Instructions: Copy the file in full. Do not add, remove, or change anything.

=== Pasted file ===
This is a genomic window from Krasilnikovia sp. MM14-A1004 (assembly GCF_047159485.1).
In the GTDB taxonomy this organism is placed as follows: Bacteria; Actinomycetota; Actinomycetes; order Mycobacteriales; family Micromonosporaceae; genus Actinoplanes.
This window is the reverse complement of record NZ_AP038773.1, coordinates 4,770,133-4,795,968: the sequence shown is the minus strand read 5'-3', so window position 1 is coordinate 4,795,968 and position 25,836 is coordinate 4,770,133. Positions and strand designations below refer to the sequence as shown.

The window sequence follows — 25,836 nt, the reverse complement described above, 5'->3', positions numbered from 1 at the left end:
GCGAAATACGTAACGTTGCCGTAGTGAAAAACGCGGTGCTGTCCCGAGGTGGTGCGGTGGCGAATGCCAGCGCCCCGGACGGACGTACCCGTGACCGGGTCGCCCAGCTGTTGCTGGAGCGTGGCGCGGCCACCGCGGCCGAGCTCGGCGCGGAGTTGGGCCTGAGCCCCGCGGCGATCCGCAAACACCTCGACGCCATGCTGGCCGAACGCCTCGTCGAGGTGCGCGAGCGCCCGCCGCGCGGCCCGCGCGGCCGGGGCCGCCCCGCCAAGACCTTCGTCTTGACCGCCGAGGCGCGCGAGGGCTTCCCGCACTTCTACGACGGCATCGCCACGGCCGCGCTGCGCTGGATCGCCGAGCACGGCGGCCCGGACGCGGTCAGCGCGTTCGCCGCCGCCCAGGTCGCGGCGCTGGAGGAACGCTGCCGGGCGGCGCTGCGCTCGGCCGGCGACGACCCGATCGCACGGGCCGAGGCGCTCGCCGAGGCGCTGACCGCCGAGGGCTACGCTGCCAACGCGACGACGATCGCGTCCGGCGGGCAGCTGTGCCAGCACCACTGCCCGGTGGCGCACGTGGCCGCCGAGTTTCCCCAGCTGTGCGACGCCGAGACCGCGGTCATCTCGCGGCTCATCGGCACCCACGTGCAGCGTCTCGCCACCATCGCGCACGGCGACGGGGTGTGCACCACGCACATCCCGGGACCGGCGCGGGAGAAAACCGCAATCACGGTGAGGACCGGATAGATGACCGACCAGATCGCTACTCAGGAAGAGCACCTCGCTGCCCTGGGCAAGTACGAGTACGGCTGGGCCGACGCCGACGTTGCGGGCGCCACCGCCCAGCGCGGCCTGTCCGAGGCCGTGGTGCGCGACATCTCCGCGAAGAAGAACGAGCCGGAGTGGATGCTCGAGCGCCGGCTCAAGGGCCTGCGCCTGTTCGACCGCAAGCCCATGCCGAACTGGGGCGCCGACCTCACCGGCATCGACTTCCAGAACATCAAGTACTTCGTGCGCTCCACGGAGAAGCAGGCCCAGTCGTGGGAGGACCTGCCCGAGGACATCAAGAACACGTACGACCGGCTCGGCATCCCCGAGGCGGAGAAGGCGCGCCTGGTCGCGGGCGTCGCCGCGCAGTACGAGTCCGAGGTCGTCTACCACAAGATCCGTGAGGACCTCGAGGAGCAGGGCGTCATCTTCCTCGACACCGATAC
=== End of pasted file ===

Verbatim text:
This is a genomic window from Krasilnikovia sp. MM14-A1004 (assembly GCF_047159485.1).
In the GTDB taxonomy this organism is placed as follows: Bacteria; Actinomycetota; Actinomycetes; order Mycobacteriales; family Micromonosporaceae; genus Actinoplanes.
This window is the reverse complement of record NZ_AP038773.1, coordinates 4,770,133-4,795,968: the sequence shown is the minus strand read 5'-3', so window position 1 is coordinate 4,795,968 and position 25,836 is coordinate 4,770,133. Positions and strand designations below refer to the sequence as shown.

The window sequence follows — 25,836 nt, the reverse complement described above, 5'->3', positions numbered from 1 at the left end:
GCGAAATACGTAACGTTGCCGTAGTGAAAAACGCGGTGCTGTCCCGAGGTGGTGCGGTGGCGAATGCCAGCGCCCCGGACGGACGTACCCGTGACCGGGTCGCCCAGCTGTTGCTGGAGCGTGGCGCGGCCACCGCGGCCGAGCTCGGCGCGGAGTTGGGCCTGAGCCCCGCGGCGATCCGCAAACACCTCGACGCCATGCTGGCCGAACGCCTCGTCGAGGTGCGCGAGCGCCCGCCGCGCGGCCCGCGCGGCCGGGGCCGCCCCGCCAAGACCTTCGTCTTGACCGCCGAGGCGCGCGAGGGCTTCCCGCACTTCTACGACGGCATCGCCACGGCCGCGCTGCGCTGGATCGCCGAGCACGGCGGCCCGGACGCGGTCAGCGCGTTCGCCGCCGCCCAGGTCGCGGCGCTGGAGGAACGCTGCCGGGCGGCGCTGCGCTCGGCCGGCGACGACCCGATCGCACGGGCCGAGGCGCTCGCCGAGGCGCTGACCGCCGAGGGCTACGCTGCCAACGCGACGACGATCGCGTCCGGCGGGCAGCTGTGCCAGCACCACTGCCCGGTGGCGCACGTGGCCGCCGAGTTTCCCCAGCTGTGCGACGCCGAGACCGCGGTCATCTCGCGGCTCATCGGCACCCACGTGCAGCGTCTCGCCACCATCGCGCACGGCGACGGGGTGTGCACCACGCACATCCCGGGACCGGCGCGGGAGAAAACCGCAATCACGGTGAGGACCGGATAGATGACCGACCAGATCGCTACTCAGGAAGAGCACCTCGCTGCCCTGGGCAAGTACGAGTACGGCTGGGCCGACGCCGACGTTGCGGGCGCCACCGCCCAGCGCGGCCTGTCCGAGGCCGTGGTGCGCGACATCTCCGCGAAGAAGAACGAGCCGGAGTGGATGCTCGAGCGCCGGCTCAAGGGCCTGCGCCTGTTCGACCGCAAGCCCATGCCGAACTGGGGCGCCGACCTCACCGGCATCGACTTCCAGAACATCAAGTACTTCGTGCGCTCCACGGAGAAGCAGGCCCAGTCGTGGGAGGACCTGCCCGAGGACATCAAGAACACGTACGACCGGCTCGGCATCCCCGAGGCGGAGAAGGCGCGCCTGGTCGCGGGCGTCGCCGCGCAGTACGAGTCCGAGGTCGTCTACCACAAGATCCGTGAGGACCTCGAGGAGCAGGGCGTCATCTTCCTCGACACCGATAC